I was very heated when we were making this record. My body, my heart and my soul were filled with a flame, which sounds very dramatic but it's the truth, says Natalie. I had a healing moment when I moved to LA earlier this year, because I was far away from my ex and I felt like I was getting rid of a lot of baggage. That was the redemptive, triumphant time for my lyrics. On 'Giving Up On You,' I sing: 'Now I smile so bright, you can see me from outer space, look at me shine. Baby it's about time, I was so miserable and now I feel so alive.' All the songs I wrote near the end of making the album have that sentiment: 'Now look at where I am, after all the turmoil that was inside of me, I'm here and I'm happy and I'm ready for whatever comes my way.'
The follow-up to 2013's Isles, Dreamland expands the band's ambitions in every way. It's deeper, it's more fun, it's more haunting, it's got more grooves, Elliot says. There's sorrow and pain but there's also hope and joy -- all those things can coexist in the songs because they coexist in life. He continues: Dreamland, that's not some kind of idealized notion of where we live and I hope people hear that as a question: What is the Dreamland What is our dream here The album doesn't get overtly political, but we're dealing with a lot of the things that are dark about what's happening now. 'Throw Down Your Guns' is about a relationship but is also kind of about the messed up situation that we're in right now. The chorus, 'Throw down your guns / In the name of love, I put my hands up,' to me can be heard in a number of ways, including as a prayer for peace or a cry out against violence.
Importantly, the album also shares its name with one of the first songs Natalie remembers Elliot introducing her to: Bunny Wailer's 1970 reggae classic, Dreamland. One year for Christmas, he gave her a compilation of female artists who recorded at Jamaica's legendary Studio One, and it included Della Humphrey's version of the song. Natalie listened to it over and over and over again. I was so in love with it, she says. From there, I started my exploration of rocksteady and ska and lovers rock and anything that had to do with Jamaican music from the Fifties onward.
The duo started writing music together several years ago, after Elliot took a sixteen year-old Natalie on tour to play percussion with his acclaimed Afrobeat ensemble, NOMO. I can present a song to Elliot and he has this foresight -- he can see things further than I see them, and he helps me realize things, she says. I'd been writing very simple melodic love songs since I was fifteen years old. I definitely have a pop sensibility in my style, and that's a great platform for Elliot to work from, because it's fun for him to have a cool little pop song and combine it with more eccentric sounds and make it into a weird, unique percussive jam. Sometimes he'll bring the jam to me and because we've got this routine together, we can write a song together wherever we are.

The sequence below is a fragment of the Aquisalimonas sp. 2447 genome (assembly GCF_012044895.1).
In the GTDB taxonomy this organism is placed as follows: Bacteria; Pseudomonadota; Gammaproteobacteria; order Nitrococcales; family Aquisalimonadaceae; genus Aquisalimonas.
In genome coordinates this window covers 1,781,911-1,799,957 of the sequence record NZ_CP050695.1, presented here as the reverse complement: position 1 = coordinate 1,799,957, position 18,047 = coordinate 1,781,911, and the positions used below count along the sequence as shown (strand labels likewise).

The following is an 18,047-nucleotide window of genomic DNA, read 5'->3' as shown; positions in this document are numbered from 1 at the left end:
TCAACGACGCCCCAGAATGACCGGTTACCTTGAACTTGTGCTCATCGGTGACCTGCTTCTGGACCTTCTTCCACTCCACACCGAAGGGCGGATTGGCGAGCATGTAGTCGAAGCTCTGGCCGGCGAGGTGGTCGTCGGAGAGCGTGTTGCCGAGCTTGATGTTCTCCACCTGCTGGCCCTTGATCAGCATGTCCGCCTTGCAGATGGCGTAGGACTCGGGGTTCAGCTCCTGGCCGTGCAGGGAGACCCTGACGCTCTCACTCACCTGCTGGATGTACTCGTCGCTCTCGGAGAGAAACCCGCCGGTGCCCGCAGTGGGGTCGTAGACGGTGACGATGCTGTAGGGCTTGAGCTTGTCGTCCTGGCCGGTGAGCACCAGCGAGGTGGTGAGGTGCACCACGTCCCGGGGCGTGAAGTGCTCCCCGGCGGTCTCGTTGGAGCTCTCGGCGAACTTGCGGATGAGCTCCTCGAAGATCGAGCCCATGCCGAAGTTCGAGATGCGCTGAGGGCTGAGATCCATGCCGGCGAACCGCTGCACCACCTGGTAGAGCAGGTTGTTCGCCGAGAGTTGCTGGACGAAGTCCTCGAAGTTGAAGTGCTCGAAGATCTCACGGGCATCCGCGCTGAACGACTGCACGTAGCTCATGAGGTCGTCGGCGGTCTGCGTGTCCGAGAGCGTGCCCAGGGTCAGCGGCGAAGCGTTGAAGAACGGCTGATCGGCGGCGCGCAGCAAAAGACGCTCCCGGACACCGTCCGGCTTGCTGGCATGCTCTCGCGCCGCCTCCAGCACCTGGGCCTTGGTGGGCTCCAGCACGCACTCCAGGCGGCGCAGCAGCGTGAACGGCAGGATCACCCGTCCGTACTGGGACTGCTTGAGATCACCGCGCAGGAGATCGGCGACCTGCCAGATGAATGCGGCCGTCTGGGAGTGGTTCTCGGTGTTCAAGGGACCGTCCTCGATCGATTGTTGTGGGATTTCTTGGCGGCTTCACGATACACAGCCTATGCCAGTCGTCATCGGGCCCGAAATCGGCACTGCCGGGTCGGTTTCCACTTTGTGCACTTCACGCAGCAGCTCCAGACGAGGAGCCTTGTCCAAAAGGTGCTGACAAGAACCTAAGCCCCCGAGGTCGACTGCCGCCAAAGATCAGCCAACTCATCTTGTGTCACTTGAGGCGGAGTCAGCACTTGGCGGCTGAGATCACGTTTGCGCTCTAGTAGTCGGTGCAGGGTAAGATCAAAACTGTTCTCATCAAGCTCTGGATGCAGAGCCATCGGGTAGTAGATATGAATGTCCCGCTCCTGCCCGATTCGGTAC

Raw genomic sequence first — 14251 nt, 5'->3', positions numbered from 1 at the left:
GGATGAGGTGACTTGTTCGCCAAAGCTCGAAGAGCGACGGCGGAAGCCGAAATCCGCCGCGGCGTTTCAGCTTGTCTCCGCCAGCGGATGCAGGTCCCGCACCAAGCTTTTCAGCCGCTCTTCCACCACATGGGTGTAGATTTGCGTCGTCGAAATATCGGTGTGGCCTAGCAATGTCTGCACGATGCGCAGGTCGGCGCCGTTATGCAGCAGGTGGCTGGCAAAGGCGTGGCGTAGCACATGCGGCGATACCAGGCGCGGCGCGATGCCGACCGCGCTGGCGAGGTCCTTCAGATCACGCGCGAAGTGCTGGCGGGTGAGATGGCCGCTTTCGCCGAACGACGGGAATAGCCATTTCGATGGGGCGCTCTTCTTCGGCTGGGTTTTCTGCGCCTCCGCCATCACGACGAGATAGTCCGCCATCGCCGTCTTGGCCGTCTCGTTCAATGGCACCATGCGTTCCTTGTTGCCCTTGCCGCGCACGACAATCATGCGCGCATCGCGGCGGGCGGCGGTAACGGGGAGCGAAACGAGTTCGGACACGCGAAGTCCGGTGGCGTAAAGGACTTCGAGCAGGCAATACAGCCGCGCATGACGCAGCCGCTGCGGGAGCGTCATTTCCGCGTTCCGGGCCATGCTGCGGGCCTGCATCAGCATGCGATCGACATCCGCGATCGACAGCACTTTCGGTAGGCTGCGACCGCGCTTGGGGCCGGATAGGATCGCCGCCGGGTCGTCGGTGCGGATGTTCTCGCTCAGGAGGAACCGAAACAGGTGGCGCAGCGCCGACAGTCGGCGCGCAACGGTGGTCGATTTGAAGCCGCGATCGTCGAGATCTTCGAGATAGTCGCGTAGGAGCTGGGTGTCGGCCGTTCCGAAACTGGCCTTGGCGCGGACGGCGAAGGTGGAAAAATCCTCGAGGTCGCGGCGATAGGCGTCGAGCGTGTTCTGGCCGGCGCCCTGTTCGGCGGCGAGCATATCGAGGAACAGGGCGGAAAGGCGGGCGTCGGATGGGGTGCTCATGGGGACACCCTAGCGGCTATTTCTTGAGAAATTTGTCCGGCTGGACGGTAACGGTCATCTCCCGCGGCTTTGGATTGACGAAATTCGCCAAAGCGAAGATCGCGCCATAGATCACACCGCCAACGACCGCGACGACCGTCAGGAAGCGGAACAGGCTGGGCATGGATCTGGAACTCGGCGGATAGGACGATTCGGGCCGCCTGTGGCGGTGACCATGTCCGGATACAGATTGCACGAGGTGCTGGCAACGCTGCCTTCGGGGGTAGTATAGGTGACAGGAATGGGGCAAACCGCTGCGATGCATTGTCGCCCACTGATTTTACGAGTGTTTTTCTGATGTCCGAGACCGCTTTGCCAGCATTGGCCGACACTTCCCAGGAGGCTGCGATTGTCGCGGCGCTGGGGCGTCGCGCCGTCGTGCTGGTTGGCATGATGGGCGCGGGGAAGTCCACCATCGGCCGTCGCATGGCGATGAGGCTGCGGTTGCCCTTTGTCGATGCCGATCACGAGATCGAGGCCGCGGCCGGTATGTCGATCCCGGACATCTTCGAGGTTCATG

Work on the album began in early 2014, in Chicago. The song that opens Dreamland -- Mississippi River -- was also the first one to come together in the studio. It was sparked by a moment of musical serendipity: The record starts with this pulsing ARP drone, says Elliot, which is a very expensive esoteric nerdy synthesizer that's complicated to program. Natalie and I had this weird, symbiotic thing where I was playing three chords off the ARP and she started playing different three chords on this out-of-tune autoharp she brought over. They were both completely in the wrong key, and yet perfectly in tune with each other. That was like the new bar for the record. It was like, 'Yeah, we're going to put synthesizers and saxophone and kalimbas on these songs, and we're going to have lavish string arrangements if we want to. We were getting comfortable with all of the materials that we love, and being like, 'I love this, so let's do it.
They tracked several songs at home in Chicago last year, and then at the start of 2015, Natalie packed all of her belongings into the Wild Belle van and drove from Chicago to Venice, California. She rented a house where Elliot joined her a couple weeks later. When I had my place in Venice, Elliot would wake up earlier than I would and start making dope beats, says Natalie. One day he made this ridiculous song, 'The One That Got Away,' and the beat and underlying track were so exciting that it didn't take very long to write. Our friends came over and were jumping on the tabletops, dancing, getting naked because they loved the song so much.
Playing the new songs at Lollapalooza for the first time with an eight-piece band, says Elliot, I had a feeling onstage that I'd never had before with Wild Belle, where you're part of a sound that's much bigger than you could make on your own. It's this charged-up badass feeling. It's about a groove and rhythmic energy and force and momentum and making a big, dark, deep sound -- something that moves people and makes you want to dance and makes you want to shout. It's tapping into a deeper musicality that I've always been looking for.1. Mississippi River
2. Losing You
6. Giving Up On You
7. It Was You
8. Throw Down Your Guns
9. The One That Got Away
10. Our Love Will Survive
11. Rock & Roll Angel$19.99Vinyl LP - Sealed Buy Now